September 8, 2016 at 1:28 pm
  8. Yes, I have some pampas plants

    This is a crudely written feature for Southern Living.

    September 8, 2016 at 11:43 am
  9. Kathleen

    I made a point to look at local pampas grass & maybe it’s more the spacing that’s an issue here. Folks try use it as a “living fence” & it gets all clumpy & crowded looking.
    I saw a beautiful stand of pampas grass on my way home yesterday by a bayou. Someone had given it enough room & space. It looked great.

    September 2, 2016 at 9:34 am
  10. Reinhild Gamboa

    Knowing pampas grass well I planted it in big planters and it looks great. Keeping it neat and clean is also a lot easier when pampas grass is growing in pots.

    September 2, 2016 at 7:41 am
  11. Mercy

    So I guess I should be glad my horse ate my cotton candy pampas???

    September 1, 2016 at 5:52 pm
  12. Jean Simpson

    I have had my pampas grass 3 years and I am so excited to have the beautiful Plumes!! It’s always catches my attention Wherever its planted. If you don’t like it don’t plant it and certainly don’t give such a negative post for those that may because considering planting it. They need to do their own research and make an informed decision based on their space and size. 😊

    September 1, 2016 at 3:03 pm
  13. Sandy Nally

    It will also die in the middle after a period of time. Mine was pretty for about 10 years, then the shade took over. Paul James said to dig up the middle and replace the dying part with a new plant. Too much trouble. But yes, the mice love it and so I will just let it all die. Thank you.

    August 30, 2016 at 9:29 am
  14. Chris Mallory

    I lived on Cape Cod near the Atlantic Ocean and almost everyone has pampas in their yard and it does beautifully. Likes the ocean and cold winters up there.

    August 29, 2016 at 10:19 pm
  15. Liliana

    It’s a joke? The Argentine pampas landscape doesn’t look as we can seen in the second photo. The pampa grass (Cortaderia selloana) grows near rivers, irrigation canals or ditchs. Where there is water it grows wild forming large clumps. Also it grows near the beach, it’s true that it grows in sand, tolerates drought, and bends gracefully in the salt breeze. The author confuses the Puna desert (Argentina North-West) with the green scenery of the pampas. You may see pictures and get more information in this link:

    August 29, 2016 at 9:50 pm
  16. Weebit Crazy

    Love it… bought enough to do the front property line… 330 feet. 😉

    August 29, 2016 at 7:46 pm
  17. Darryl

    Pampas Asses plant Pampas Grasses.

    August 29, 2016 at 4:03 pm
  18. Pat Lutz

    so how do you feel about zebra grass?

    August 29, 2016 at 3:39 pm
  19. penelope allingham

    Swingers, mice? This is so exciting! I planted a small clump three years ago here in Georgia and this year it is blooming. I shall await with eager anticipation, the arrival of both swingers and mice (which the cats will enjoy) Sadly I don’t have any Benny Goodman records but I make a great martini.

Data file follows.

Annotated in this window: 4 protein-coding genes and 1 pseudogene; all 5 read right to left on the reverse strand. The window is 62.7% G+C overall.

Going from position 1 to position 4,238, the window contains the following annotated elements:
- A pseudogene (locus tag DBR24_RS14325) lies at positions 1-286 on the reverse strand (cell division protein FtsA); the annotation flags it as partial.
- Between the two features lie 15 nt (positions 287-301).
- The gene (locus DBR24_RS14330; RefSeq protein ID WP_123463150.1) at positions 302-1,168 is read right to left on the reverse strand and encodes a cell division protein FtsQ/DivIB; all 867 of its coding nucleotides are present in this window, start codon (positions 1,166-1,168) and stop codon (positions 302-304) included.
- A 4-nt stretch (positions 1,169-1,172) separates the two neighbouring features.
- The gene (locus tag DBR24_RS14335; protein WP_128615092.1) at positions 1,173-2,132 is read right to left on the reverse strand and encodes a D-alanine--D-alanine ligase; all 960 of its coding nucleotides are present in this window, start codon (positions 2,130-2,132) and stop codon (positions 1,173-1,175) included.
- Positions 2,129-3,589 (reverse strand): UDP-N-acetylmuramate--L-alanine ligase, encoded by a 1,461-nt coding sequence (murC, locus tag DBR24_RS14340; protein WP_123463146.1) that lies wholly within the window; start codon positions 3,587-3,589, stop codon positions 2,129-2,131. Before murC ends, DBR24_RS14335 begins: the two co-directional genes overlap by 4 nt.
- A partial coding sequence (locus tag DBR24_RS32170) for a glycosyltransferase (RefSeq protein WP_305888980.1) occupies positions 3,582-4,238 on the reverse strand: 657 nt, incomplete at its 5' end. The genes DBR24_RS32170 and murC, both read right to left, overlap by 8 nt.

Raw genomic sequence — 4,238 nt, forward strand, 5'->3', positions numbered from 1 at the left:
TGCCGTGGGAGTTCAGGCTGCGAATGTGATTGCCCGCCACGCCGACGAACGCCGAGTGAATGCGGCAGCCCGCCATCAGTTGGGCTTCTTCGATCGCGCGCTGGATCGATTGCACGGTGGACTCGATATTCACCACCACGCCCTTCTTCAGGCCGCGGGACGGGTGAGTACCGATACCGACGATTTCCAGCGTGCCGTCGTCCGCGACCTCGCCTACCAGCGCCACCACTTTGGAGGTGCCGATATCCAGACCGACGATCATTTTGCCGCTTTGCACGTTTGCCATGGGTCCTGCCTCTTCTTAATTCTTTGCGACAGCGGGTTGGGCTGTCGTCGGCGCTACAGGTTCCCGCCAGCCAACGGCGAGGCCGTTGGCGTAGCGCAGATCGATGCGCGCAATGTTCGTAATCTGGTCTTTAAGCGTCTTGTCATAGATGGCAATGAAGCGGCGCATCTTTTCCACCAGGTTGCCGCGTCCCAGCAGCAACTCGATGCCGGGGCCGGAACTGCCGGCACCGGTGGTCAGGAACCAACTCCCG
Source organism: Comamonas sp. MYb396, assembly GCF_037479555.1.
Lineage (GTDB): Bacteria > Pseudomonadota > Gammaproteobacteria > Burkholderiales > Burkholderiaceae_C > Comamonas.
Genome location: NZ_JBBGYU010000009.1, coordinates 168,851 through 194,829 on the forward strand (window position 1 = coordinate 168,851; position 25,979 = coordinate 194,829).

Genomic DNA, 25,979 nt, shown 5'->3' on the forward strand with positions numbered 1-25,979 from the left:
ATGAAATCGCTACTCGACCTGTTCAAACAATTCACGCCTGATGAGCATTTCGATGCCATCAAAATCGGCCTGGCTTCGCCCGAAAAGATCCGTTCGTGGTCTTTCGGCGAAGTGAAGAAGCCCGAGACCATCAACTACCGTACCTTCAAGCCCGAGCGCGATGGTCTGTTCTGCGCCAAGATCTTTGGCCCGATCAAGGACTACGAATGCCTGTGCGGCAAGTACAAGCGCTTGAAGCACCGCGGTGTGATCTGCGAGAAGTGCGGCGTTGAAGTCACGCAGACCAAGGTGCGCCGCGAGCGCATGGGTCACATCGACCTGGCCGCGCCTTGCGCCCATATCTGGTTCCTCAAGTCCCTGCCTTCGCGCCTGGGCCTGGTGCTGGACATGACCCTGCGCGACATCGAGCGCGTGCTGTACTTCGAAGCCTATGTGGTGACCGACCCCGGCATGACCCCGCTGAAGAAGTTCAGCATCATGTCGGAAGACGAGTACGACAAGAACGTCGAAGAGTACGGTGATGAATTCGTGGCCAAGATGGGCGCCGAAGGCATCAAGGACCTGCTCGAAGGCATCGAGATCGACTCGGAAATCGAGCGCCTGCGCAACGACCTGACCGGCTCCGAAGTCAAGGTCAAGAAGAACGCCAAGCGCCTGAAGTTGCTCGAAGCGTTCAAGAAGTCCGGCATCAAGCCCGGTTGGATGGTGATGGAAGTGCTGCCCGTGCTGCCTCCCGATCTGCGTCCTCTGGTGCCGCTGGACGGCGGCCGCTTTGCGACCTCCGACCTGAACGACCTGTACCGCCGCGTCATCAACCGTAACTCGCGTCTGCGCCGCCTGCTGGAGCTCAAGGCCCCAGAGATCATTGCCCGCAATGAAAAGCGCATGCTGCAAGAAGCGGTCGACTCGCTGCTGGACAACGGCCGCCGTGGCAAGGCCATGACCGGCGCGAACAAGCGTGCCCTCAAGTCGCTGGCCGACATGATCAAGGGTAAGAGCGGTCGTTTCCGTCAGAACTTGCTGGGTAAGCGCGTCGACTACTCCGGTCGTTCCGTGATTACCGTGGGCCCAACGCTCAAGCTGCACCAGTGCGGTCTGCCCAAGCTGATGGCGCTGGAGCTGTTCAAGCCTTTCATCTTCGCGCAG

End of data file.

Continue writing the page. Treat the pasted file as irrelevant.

August 29, 2016 at 2:46 pm
  20. Cathy Woody

    Years ago we had a pug dog who chewed a piece of our lovely stand of pampas grass and ended up with having emergency surgery to remove the razor sharp piece from his soft palate. Needless to say, it was gone from our landscape by that evening!

    August 29, 2016 at 2:28 pm
  21. Robert

    This is absurd. I have always admired pampas grass. I think its beautiful and displays an air of sophistication and distinction. I have been enjoying the blooms on mine for the past few weeks. Absolutely gorgeous. This article is full of bunk. Any plant planted in the wrong place is going to be an eye sore. Go figure.

    August 29, 2016 at 2:04 pm
  22. Kathleen

    It grows nicely in Georgia, but for some reason in the Gulf states it grows differently & always looks unkempt & clumsy.
    The prettiest example I’ve seen is along the median strip for blocks& blocks in Columbus, GA.

    August 29, 2016 at 10:36 am
  23. Karin from B’ham

    Someone had planted pampas grass in the corners of our yard in a gated golf course community in Montgomery that shall remain nameless. The same rocket scientist responsible for planting Bradford Pears along the entrance boulevard and the Hackberry tree in my front yard, no doubt. Don’t miss any of them!

    August 29, 2016 at 9:22 am
  24. Michelle Short

    Hilarious! I have never understood why people insist on planting it but I shall forever after be supremely entertained when I see it!

    August 28, 2016 at 4:17 pm
  25. Nora

    They also harbor mice.

    August 28, 2016 at 12:47 pm
  26. Pat

    I once bent the bumper on my husband’s pickup truck trying to pull ours up.

    August 28, 2016 at 12:10 pm
  27. bblawson

    The architecture of the home in the last photo leads me to believe the house is in the United Kingdom somewhere. It isn’t typical American architecture. Not quite relevant to the article, I know. But I do find it interesting that the pampas grass is growing in the UK considering most of their zones run from 7 – 10 (coordinating with our zones).

    August 28, 2016 at 11:08 am